In 1899, after two years spent studying in Paris, Dr. Oswaldo Gonçalves Cruz (1872–1917) returned to Brazil with an agenda. In October of that same year, he was called upon to help contain an outbreak of the bubonic plague in the Brazilian coastal city of Santos, São Paulo. In 1900, he began building an institute in Rio de Janeiro, for which he later became the namesake, and which went on to become one of the country’s leading institutes for vaccine production and research. At the helm of the Public Health Department, he fought yellow fever and smallpox epidemics, gaining national and international prestige, until ailing health forced him to move to Petrópolis, in the Serrana region of Rio de Janeiro State, where he served as mayor for a few months (see Pesquisa FAPESP issues nºs. 294 and 298).
Oswaldo Cruz’s ideas, daily life, and professional career are not only reflected in reports and scientific articles, but also in the 342 letters that he wrote to family, 583 to public institutions, and another 259 exchanged among Cruz and other scientists from 1899 until late 1916, when he resigned as mayor of Petrópolis due to his poor health.
Reexamined upon the 150th anniversary of his birth, in August, the letters illustrate his concern with sending news to his family, particularly his wife, Emília da Fonseca Cruz (1873–1952), whom he called “Miloca” or “Miloquinha,” and whom he asked for advice on decisions to be made. When sent to medical colleagues in the cities of Rio de Janeiro, the country’s capital at the time, or São Paulo, the letters reveal the efforts being made to develop new technology capable of producing serums and vaccines, then a top priority for the country.
“His personal correspondence hints at the network of individuals with whom Oswaldo Cruz shaped the Instituto Soroterápico (Serum Therapy Institute), which he began building in 1900 to engage in teaching, research, production, and, as of 1909, medical care, which are its current institutional pillars,” says historian Ana Luce Girão Soares de Lima, of the Oswaldo Cruz Foundation’s Oswaldo Cruz House (COC-Fiocruz). “He showed French and German scientists, with whom he also exchanged letters, that he was at the forefront of tropical disease research, but he opened the doors to scientific collaboration, which often came to fruition.” According to the researcher, he knew the value of what he had, as his European colleagues asked for blood samples from people with malaria or disease-carrying insects.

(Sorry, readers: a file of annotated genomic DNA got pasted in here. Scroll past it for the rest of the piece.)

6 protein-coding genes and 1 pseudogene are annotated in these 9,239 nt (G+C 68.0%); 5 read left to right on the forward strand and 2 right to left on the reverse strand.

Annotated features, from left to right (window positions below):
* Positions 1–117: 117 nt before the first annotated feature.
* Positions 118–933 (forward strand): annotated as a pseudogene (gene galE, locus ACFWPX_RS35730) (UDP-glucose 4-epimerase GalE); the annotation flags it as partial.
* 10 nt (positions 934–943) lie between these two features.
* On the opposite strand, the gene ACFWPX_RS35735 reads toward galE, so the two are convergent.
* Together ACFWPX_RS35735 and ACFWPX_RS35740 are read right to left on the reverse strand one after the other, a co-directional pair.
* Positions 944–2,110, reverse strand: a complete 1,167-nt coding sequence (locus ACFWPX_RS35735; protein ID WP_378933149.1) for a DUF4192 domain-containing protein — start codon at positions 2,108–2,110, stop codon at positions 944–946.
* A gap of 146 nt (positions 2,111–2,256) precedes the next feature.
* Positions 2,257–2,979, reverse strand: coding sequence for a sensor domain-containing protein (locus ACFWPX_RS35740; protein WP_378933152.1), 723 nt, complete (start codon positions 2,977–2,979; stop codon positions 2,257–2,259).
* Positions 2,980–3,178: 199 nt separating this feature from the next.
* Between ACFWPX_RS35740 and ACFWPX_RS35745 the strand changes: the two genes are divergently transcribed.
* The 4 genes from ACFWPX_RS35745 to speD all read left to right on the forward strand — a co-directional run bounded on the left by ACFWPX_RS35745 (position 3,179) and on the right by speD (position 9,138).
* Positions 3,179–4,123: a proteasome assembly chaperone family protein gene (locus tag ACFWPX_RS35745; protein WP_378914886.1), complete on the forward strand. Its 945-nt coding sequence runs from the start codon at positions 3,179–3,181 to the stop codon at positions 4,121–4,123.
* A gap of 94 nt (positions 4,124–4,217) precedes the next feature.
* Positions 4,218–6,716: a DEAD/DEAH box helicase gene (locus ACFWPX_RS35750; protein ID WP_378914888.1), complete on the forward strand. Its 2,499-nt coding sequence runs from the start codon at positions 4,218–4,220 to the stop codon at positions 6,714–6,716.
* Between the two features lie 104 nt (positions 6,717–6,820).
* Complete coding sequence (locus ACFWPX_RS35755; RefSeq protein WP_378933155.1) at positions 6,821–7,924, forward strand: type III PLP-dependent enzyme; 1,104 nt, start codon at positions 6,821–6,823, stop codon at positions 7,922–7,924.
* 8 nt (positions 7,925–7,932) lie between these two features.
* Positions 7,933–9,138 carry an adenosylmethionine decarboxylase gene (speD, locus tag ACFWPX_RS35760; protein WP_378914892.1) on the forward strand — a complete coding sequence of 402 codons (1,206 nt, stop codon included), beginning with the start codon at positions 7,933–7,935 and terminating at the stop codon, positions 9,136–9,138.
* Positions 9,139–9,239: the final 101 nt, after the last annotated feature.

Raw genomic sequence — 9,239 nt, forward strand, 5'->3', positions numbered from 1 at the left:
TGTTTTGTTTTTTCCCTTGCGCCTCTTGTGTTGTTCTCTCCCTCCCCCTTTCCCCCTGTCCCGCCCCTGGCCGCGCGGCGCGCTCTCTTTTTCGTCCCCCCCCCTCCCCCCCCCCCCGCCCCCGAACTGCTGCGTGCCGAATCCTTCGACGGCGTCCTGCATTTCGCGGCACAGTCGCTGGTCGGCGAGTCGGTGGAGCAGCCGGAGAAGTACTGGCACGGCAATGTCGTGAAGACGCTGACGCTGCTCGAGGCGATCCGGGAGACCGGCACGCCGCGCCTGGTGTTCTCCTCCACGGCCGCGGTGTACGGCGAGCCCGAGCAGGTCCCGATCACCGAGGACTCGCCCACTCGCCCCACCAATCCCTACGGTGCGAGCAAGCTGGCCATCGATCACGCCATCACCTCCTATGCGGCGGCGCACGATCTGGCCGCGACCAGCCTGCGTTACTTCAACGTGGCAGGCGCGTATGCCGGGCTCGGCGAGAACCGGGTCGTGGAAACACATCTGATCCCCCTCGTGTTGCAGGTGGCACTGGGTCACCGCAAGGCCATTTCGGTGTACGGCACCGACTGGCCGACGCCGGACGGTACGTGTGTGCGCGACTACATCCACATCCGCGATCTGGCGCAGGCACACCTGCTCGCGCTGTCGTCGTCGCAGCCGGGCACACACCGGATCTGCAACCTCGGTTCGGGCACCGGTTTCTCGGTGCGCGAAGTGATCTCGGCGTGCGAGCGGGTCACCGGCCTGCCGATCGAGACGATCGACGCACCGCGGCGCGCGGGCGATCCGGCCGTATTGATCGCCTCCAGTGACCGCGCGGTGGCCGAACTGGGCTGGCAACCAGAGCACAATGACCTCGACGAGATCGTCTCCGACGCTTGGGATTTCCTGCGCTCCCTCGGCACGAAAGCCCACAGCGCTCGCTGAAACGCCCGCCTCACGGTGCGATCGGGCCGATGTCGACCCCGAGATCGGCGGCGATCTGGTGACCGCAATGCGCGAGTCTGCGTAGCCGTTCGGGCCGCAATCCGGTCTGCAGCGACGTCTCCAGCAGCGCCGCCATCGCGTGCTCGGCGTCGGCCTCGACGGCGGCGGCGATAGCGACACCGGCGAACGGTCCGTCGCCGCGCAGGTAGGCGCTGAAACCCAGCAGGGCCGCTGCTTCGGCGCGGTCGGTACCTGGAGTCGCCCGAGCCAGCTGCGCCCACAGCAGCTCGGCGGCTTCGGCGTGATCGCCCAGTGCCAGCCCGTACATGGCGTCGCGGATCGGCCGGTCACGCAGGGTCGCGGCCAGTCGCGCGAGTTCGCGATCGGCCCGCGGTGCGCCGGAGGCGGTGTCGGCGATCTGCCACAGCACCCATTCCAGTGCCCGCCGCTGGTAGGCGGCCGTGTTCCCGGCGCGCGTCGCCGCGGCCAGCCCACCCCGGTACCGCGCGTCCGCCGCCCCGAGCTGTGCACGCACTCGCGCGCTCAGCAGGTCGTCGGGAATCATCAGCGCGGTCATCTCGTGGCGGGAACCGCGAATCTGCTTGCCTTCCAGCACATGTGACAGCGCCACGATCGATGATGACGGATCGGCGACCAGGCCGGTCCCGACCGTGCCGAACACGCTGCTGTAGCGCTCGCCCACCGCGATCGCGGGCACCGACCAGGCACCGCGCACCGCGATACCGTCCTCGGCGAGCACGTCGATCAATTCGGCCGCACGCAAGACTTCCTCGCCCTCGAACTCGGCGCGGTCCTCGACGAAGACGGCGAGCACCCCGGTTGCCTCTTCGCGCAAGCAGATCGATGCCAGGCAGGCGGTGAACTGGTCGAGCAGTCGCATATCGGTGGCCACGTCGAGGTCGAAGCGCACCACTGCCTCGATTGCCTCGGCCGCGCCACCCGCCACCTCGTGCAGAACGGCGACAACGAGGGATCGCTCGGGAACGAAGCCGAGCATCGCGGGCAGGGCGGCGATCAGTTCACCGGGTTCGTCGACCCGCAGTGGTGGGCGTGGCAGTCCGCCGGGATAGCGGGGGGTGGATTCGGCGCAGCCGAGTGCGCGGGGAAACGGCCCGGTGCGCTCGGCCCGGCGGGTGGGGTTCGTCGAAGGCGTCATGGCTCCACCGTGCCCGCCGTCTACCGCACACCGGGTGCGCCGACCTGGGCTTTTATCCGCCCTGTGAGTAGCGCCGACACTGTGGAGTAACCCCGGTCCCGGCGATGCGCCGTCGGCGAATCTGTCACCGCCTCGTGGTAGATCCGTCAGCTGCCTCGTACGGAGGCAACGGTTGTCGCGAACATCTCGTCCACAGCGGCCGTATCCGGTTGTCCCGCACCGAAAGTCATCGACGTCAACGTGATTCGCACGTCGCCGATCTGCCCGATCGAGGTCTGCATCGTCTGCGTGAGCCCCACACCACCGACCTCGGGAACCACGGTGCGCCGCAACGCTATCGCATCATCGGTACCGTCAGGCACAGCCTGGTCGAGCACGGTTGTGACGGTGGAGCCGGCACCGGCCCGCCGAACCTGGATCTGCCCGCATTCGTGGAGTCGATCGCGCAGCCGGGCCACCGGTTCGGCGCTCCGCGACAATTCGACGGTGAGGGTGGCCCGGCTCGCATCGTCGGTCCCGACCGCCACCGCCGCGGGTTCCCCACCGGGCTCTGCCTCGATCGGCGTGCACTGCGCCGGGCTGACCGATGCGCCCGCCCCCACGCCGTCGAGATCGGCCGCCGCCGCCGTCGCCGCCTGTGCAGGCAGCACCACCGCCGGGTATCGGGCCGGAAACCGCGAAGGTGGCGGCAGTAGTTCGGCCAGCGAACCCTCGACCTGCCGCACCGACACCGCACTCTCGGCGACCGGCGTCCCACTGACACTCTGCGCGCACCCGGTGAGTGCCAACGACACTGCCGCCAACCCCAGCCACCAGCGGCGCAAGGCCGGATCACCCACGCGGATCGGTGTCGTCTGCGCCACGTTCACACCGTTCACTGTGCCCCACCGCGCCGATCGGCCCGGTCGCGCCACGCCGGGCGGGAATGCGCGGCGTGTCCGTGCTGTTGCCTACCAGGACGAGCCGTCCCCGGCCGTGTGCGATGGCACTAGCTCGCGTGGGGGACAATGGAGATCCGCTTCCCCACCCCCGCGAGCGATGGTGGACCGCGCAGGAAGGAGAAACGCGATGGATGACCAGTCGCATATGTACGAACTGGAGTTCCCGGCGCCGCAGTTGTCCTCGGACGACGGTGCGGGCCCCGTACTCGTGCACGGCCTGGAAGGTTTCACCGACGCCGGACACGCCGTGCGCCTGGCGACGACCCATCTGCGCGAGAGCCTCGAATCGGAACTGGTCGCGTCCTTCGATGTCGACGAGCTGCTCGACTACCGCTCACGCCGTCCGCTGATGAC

“The dissemination of this and other correspondence among scientists could enhance knowledge around the scientific method in Brazil, its practices, its achievements, and its ups and downs,” notes Marcos Antonio de Moraes, of the University of São Paulo’s Brazilian Studies Institute (IEB-USP), and author of Orgulho de jamais aconselhar. A epistolografia de Mário de Andrade (Proud to never advise: The epistolography of Mário de Andrade; Edusp, 2007) and a collection of letters related to Brazil, with 331 works (see Pesquisa FAPESP issue nº 262). “The letters have a pulsating, personal element, expressing affection, friendships, and rivalries, but they also reflect the collective memory, mirroring beliefs, ideologies, and social and political dimensions of everyday life. Letters are gestures of emotional or intellectual seduction, through which the writer crafts various personal figurations before their recipients.”
Letters among scientists may provide precious details for understanding complex scientific facts, reason science historians Maria Margareth Lopes and Silva Figueirôa, both of the University of Campinas (UNICAMP), in an article published in 2003 in the magazine Anais do Museu Paulista (Annals of the Paulista Museum). In this article, they examine the correspondence between North American geologist Orville Derby (1851–1915) and zoologist Hermann von Ihering (1850–1930) throughout the creation of the Paulista Museum. “As they are testimonials produced within specific contexts, the letters themselves should not be seen as unquestionably true, but compared with other historical sources, such as official documents and press records,” recommends Moraes.